- You can do things on a wave you wouldn’t dream of doing surfing
- Takes a long time to set up and get out in the water
- Takes a while to fold up and pack
- Wind decides riding direction on a wave
- Rarely get perfect wind + wave conditions
- You ride with a lot of gear on (harness, bar and lines)
- Can’t stop to socialize unless you go in
Surfing vs kitesurfing community
It’s no secret, surfers are an exclusive bunch with tribal-style groups and some pretty sectarian social habits. Waves are a scarce resource – even more so as time passes since surfing is getting increasingly popular and people of all age and style are getting into it.
The thing is, at any given surf spot, only one surfer can ride a given wave at a time. Therefore, there’s always competition for waves, with right-of-way rules being applied – the surfer who’s the furthest inside gets the wave.
Some spots, e.g. point breaks, have a very narrow take-off area, resulting in a tense atmosphere in the lineup as all the surfers cram into a tight space and compete for the waves. In other places such as broad beach breaks, or when the waves are not that good, things are more mellow and surfers are typically friendlier with each other.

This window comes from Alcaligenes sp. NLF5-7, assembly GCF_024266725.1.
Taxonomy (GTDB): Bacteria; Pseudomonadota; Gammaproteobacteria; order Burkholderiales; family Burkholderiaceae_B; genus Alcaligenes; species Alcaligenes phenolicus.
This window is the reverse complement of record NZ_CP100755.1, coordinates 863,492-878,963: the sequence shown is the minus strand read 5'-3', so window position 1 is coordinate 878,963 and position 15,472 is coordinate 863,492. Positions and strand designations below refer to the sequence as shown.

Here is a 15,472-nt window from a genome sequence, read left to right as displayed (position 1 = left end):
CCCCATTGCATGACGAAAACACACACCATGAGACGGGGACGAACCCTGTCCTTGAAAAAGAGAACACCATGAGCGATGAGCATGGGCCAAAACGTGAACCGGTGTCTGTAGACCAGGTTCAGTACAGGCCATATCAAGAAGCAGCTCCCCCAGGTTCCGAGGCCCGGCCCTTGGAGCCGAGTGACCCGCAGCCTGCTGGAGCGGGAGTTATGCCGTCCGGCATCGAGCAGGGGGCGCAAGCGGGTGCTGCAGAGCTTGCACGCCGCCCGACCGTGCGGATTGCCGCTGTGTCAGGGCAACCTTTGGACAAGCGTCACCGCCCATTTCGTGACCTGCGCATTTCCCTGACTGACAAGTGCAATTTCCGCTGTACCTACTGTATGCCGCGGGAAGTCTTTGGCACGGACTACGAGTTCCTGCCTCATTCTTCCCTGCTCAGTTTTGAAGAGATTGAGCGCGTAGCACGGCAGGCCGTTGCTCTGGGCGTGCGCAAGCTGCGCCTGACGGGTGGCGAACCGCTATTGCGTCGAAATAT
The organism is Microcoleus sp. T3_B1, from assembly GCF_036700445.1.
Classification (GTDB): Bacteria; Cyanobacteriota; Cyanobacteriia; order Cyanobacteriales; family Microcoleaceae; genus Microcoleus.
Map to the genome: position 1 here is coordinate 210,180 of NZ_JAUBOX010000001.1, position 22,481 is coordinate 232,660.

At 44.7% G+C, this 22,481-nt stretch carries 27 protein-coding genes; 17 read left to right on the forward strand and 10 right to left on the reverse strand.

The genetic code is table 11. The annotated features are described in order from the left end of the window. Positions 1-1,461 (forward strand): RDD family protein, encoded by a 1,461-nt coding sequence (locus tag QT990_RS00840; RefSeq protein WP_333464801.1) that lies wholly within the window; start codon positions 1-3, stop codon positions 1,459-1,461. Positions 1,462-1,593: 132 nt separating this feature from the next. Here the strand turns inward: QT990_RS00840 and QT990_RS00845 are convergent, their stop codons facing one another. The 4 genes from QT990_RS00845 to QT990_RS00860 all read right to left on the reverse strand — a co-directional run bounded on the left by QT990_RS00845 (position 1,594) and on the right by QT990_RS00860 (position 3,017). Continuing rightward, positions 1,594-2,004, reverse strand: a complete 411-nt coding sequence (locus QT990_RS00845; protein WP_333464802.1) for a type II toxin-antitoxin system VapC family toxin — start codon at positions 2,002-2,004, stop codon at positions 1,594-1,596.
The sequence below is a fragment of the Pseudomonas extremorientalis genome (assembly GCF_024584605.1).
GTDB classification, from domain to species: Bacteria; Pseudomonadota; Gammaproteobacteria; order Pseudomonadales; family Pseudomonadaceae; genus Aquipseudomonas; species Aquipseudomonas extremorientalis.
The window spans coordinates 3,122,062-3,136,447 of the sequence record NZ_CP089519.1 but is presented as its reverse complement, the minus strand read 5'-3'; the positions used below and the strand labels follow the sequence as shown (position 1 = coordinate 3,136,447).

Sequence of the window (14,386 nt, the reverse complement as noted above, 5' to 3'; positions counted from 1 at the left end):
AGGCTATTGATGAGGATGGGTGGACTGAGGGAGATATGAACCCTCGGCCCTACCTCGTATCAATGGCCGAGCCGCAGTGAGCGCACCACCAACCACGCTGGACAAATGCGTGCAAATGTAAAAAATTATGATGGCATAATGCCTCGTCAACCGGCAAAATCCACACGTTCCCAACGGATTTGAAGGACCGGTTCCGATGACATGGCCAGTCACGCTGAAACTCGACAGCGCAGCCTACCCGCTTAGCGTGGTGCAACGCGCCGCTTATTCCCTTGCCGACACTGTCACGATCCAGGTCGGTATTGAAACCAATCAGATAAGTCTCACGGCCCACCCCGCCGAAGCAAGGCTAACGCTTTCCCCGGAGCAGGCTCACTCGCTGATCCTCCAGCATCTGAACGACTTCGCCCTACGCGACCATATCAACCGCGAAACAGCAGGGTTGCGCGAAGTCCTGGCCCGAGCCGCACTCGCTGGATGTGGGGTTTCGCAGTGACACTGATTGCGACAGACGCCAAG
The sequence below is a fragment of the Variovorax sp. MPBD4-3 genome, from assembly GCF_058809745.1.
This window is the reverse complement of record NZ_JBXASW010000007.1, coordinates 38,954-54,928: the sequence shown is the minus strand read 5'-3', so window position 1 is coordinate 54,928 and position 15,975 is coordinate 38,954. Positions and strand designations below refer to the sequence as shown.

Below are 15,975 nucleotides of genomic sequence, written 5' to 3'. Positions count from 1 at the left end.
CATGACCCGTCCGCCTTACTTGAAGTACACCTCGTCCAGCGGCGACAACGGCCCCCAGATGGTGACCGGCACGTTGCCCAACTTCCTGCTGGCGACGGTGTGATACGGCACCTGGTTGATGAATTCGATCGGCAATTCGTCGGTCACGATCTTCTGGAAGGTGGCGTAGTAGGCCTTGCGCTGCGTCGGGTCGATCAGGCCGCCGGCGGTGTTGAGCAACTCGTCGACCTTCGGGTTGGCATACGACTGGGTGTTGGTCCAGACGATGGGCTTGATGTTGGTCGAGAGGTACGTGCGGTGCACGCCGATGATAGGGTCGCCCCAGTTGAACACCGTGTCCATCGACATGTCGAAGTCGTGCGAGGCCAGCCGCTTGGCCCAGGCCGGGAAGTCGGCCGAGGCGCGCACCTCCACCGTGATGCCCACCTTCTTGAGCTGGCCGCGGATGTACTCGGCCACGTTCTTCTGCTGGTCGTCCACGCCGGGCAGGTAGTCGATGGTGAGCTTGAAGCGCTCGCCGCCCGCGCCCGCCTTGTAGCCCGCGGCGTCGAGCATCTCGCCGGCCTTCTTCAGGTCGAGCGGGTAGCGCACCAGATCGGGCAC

Generally speaking though, the traditional mellow vibes and tribal friendship of surfing has long turned into a competitive, sometimes hostile attitude that often makes surfing much less enjoyable than it used to be.
Kitesurfing, on the other hand, is not as plagued by scarce resources and overpopulation. Kitesurfers have plenty of space, i.e. the whole wide ocean for riding without running into anyone – although in reality, most kiters ride in a delimited area for safety reasons.
Being highly mobile (they can travel dozens of miles in each session) kitesurfers can go catch waves far off from their starting point to avoid crowds – with the exception of a few particularly good world-famous waves where kiters take turns to ride (like in surfing).
As a result of the readily available resources and smaller crowds, kitesurfers tend to remain a tight-knit and friendly community in which everyone can count on others for information, tips and support in case of trouble.
Overall, the kitesurfing community has positive and friendly vibes. Getting together with fellow riders is generally a pleasant experience which often leads to new friendships. Sort of how surfing used to be…